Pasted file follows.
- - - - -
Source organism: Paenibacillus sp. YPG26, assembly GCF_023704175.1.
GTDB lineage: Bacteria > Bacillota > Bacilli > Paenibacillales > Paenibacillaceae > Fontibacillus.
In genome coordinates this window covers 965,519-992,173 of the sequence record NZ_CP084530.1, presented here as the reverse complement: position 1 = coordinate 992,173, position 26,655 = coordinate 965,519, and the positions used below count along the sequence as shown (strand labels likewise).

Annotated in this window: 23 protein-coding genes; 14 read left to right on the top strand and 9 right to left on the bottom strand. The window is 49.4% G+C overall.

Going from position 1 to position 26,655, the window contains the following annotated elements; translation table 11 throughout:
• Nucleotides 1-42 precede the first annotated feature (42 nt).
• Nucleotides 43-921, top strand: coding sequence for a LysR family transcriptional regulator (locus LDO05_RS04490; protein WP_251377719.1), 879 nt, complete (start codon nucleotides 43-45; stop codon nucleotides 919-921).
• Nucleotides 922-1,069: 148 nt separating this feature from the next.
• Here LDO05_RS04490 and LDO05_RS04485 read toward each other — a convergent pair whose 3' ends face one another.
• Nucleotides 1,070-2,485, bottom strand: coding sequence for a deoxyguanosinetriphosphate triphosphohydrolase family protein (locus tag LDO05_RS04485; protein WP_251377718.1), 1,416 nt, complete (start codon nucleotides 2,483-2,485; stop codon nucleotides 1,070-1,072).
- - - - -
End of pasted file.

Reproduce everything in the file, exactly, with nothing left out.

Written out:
Source organism: Paenibacillus sp. YPG26, assembly GCF_023704175.1.
GTDB lineage: Bacteria > Bacillota > Bacilli > Paenibacillales > Paenibacillaceae > Fontibacillus.
In genome coordinates this window covers 965,519-992,173 of the sequence record NZ_CP084530.1, presented here as the reverse complement: position 1 = coordinate 992,173, position 26,655 = coordinate 965,519, and the positions used below count along the sequence as shown (strand labels likewise).

Annotated in this window: 23 protein-coding genes; 14 read left to right on the top strand and 9 right to left on the bottom strand. The window is 49.4% G+C overall.

Going from position 1 to position 26,655, the window contains the following annotated elements; translation table 11 throughout:
• Nucleotides 1-42 precede the first annotated feature (42 nt).
• Nucleotides 43-921, top strand: coding sequence for a LysR family transcriptional regulator (locus LDO05_RS04490; protein WP_251377719.1), 879 nt, complete (start codon nucleotides 43-45; stop codon nucleotides 919-921).
• Nucleotides 922-1,069: 148 nt separating this feature from the next.
• Here LDO05_RS04490 and LDO05_RS04485 read toward each other — a convergent pair whose 3' ends face one another.
• Nucleotides 1,070-2,485, bottom strand: coding sequence for a deoxyguanosinetriphosphate triphosphohydrolase family protein (locus tag LDO05_RS04485; protein WP_251377718.1), 1,416 nt, complete (start codon nucleotides 2,483-2,485; stop codon nucleotides 1,070-1,072).